French Polishing - the traditional way
Being out on the road tuning you get to see, over the years, many pianos that have been restored.
French polishing is a term that is loosely used. There are many pianos that have had the case sanded back or the surface steel woolled, and have had polish added to the existing polish base. The piano looks shiny but the natural beauty of the timber with its grains and knots, particularly in the walnuts, is forever lost. Labour with this method is quick and cheap.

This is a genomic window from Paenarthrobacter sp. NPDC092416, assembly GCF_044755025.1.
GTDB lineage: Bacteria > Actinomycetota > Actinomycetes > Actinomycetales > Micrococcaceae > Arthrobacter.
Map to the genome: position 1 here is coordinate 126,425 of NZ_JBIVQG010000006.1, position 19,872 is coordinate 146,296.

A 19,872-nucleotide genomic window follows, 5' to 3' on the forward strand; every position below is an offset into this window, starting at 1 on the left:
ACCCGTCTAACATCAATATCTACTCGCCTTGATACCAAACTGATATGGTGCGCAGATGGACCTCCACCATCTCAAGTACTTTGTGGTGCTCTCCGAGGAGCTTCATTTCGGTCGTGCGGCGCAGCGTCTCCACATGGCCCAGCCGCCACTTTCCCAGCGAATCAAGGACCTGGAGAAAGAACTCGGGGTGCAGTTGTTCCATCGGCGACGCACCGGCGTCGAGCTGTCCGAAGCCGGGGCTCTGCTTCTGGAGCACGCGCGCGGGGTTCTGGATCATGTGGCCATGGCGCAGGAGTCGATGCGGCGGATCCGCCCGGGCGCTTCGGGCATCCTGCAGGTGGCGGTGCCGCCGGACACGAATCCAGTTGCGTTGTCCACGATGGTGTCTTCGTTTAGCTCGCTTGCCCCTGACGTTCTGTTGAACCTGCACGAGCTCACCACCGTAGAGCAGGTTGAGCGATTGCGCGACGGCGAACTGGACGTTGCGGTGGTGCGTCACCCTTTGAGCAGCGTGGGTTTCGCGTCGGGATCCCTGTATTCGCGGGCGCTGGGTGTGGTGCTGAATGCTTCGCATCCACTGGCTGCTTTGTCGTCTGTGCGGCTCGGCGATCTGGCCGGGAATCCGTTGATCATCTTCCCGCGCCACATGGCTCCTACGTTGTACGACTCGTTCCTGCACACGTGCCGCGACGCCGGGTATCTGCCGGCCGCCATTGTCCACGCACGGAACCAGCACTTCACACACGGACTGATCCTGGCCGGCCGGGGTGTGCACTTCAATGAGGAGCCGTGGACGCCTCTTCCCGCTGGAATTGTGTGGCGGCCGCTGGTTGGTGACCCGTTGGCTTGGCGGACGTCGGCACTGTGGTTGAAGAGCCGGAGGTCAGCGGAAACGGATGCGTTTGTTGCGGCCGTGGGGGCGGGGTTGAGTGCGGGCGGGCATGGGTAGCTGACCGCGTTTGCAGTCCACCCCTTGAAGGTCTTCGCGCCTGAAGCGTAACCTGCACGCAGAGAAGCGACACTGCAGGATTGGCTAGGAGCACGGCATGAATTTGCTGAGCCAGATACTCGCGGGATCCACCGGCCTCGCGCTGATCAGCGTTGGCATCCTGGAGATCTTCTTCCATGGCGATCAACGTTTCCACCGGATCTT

For the past decade, we have restored pianos to the level as close as to what they would once have looked when they were new, some 80 to 100 years ago.
We totally dismantle the cabinet, strip the panels back to bare timber and then start the laborious task of traditional French Polishing by hand - no lacquers or sprays are used. The grains and timber come alive and are the feature of the piano.
All brass fittings are cleaned and polished and if necessary some pedals are nickel-plated. The piano is then re-assembled with new felts around the pedal traps and behind the keys.
Once assembled, the piano is back to its original glory and all customers are thrilled with the result.